Here are two musicians of different generations in a room with a tape recorder on. One (Gary Smith) is a young, electric jazz guitarist; the other (John Stevens) is a fairly well-known jazz and free improv drummer from the '60s generation of improvisers. For over an hour they learned to speak together in varying tones and dynamics, and tried to create a language that would transcend their different styles and approaches to improvising. They finally begin to really speak on track four, where Smith loosens his form up enough to be able to receive the scattershot dancing of Stevens' approach. Picture Roy Haynes trying to free improv with Pat Martino for the first three tracks and you get the idea. Along about the fourth cut, Smith forgets about which notes he's supposed to play and just plays them, allowing all sorts of effects and "extra" notes to climb into the ring where Stevens greets them with glee. On cut five, Stevens whips out a pocket trumpet and gives Smith another series of tonalities to play off of,which he does with excellent taste and imagination. Tracks six and seven are where the Tower of Babel gets built, and the pair really dig into color, dynamics, and aggressive exercises in intonation and counterpoint before whirling off into the ether with a skronk fest. This is an excellent example of hearing how two players come to know each other and make some pretty fine music in the process.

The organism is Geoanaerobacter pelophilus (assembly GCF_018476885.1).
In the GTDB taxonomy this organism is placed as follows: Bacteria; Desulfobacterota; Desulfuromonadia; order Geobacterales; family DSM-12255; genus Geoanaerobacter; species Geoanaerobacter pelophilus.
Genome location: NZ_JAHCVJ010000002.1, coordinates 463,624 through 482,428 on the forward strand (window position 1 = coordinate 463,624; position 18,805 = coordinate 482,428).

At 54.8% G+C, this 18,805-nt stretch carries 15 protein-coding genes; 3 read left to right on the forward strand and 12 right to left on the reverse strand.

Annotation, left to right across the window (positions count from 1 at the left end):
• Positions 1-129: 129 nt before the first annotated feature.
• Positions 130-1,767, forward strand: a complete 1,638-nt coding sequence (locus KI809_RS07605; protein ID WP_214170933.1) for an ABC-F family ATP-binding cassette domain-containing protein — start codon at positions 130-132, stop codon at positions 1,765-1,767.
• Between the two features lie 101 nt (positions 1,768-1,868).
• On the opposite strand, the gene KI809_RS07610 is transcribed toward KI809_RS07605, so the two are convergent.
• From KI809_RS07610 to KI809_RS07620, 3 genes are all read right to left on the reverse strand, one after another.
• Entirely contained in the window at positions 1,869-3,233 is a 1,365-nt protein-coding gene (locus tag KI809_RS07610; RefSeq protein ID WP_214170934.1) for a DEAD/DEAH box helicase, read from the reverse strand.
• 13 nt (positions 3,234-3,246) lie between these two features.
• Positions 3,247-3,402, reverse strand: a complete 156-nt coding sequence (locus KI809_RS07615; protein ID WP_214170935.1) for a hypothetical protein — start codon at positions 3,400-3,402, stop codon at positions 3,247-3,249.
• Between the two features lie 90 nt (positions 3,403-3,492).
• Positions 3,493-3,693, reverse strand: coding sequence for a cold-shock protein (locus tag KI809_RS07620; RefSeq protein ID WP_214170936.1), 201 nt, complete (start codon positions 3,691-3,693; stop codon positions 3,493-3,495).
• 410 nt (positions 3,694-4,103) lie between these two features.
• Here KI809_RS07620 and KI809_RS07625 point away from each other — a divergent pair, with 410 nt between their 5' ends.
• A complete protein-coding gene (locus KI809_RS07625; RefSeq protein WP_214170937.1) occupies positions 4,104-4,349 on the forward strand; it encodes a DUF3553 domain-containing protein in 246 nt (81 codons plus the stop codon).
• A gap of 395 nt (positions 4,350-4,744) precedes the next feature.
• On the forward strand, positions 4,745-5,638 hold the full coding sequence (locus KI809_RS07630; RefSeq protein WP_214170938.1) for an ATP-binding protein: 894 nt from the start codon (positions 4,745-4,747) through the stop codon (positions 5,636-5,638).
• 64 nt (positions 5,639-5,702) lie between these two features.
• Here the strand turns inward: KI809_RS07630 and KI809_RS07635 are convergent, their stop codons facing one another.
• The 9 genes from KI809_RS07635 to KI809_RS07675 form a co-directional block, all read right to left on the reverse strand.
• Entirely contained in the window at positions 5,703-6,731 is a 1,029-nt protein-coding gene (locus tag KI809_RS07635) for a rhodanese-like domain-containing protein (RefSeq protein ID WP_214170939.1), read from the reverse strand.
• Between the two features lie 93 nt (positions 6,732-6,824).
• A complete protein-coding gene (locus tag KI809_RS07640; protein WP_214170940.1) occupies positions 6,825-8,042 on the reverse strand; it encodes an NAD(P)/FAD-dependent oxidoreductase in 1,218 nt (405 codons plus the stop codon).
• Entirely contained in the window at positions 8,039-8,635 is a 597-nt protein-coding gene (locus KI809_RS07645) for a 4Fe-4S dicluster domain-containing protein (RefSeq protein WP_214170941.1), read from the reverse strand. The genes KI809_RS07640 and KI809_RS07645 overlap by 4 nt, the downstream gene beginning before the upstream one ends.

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AllMusic Review by Thom Jurek